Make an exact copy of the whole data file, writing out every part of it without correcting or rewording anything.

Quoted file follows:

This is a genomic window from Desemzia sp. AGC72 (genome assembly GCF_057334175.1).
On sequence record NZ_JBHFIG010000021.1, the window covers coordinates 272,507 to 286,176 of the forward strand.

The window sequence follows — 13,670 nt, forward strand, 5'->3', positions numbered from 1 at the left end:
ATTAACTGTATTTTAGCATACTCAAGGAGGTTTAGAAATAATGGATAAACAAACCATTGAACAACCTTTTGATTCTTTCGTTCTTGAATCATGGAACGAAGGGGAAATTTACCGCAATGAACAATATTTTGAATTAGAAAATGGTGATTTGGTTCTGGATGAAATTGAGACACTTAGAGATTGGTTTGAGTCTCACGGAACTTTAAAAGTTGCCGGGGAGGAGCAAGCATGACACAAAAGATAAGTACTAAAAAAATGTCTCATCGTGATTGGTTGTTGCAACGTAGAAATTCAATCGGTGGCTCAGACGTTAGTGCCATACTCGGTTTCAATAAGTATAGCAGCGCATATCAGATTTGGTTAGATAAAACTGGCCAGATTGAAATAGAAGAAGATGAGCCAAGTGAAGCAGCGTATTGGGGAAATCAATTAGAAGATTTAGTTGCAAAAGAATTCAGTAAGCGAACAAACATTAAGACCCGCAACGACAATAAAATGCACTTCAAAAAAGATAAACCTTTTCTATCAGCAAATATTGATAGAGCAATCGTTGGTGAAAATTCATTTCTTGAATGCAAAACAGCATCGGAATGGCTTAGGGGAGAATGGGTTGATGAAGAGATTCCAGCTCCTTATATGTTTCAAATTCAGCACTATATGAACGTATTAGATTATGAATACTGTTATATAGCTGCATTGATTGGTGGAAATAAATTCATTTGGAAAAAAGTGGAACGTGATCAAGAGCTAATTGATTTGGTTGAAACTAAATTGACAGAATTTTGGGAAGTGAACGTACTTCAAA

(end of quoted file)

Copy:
This is a genomic window from Desemzia sp. AGC72 (genome assembly GCF_057334175.1).
On sequence record NZ_JBHFIG010000021.1, the window covers coordinates 272,507 to 286,176 of the forward strand.

The window sequence follows — 13,670 nt, forward strand, 5'->3', positions numbered from 1 at the left end:
ATTAACTGTATTTTAGCATACTCAAGGAGGTTTAGAAATAATGGATAAACAAACCATTGAACAACCTTTTGATTCTTTCGTTCTTGAATCATGGAACGAAGGGGAAATTTACCGCAATGAACAATATTTTGAATTAGAAAATGGTGATTTGGTTCTGGATGAAATTGAGACACTTAGAGATTGGTTTGAGTCTCACGGAACTTTAAAAGTTGCCGGGGAGGAGCAAGCATGACACAAAAGATAAGTACTAAAAAAATGTCTCATCGTGATTGGTTGTTGCAACGTAGAAATTCAATCGGTGGCTCAGACGTTAGTGCCATACTCGGTTTCAATAAGTATAGCAGCGCATATCAGATTTGGTTAGATAAAACTGGCCAGATTGAAATAGAAGAAGATGAGCCAAGTGAAGCAGCGTATTGGGGAAATCAATTAGAAGATTTAGTTGCAAAAGAATTCAGTAAGCGAACAAACATTAAGACCCGCAACGACAATAAAATGCACTTCAAAAAAGATAAACCTTTTCTATCAGCAAATATTGATAGAGCAATCGTTGGTGAAAATTCATTTCTTGAATGCAAAACAGCATCGGAATGGCTTAGGGGAGAATGGGTTGATGAAGAGATTCCAGCTCCTTATATGTTTCAAATTCAGCACTATATGAACGTATTAGATTATGAATACTGTTATATAGCTGCATTGATTGGTGGAAATAAATTCATTTGGAAAAAAGTGGAACGTGATCAAGAGCTAATTGATTTGGTTGAAACTAAATTGACAGAATTTTGGGAAGTGAACGTACTTCAAA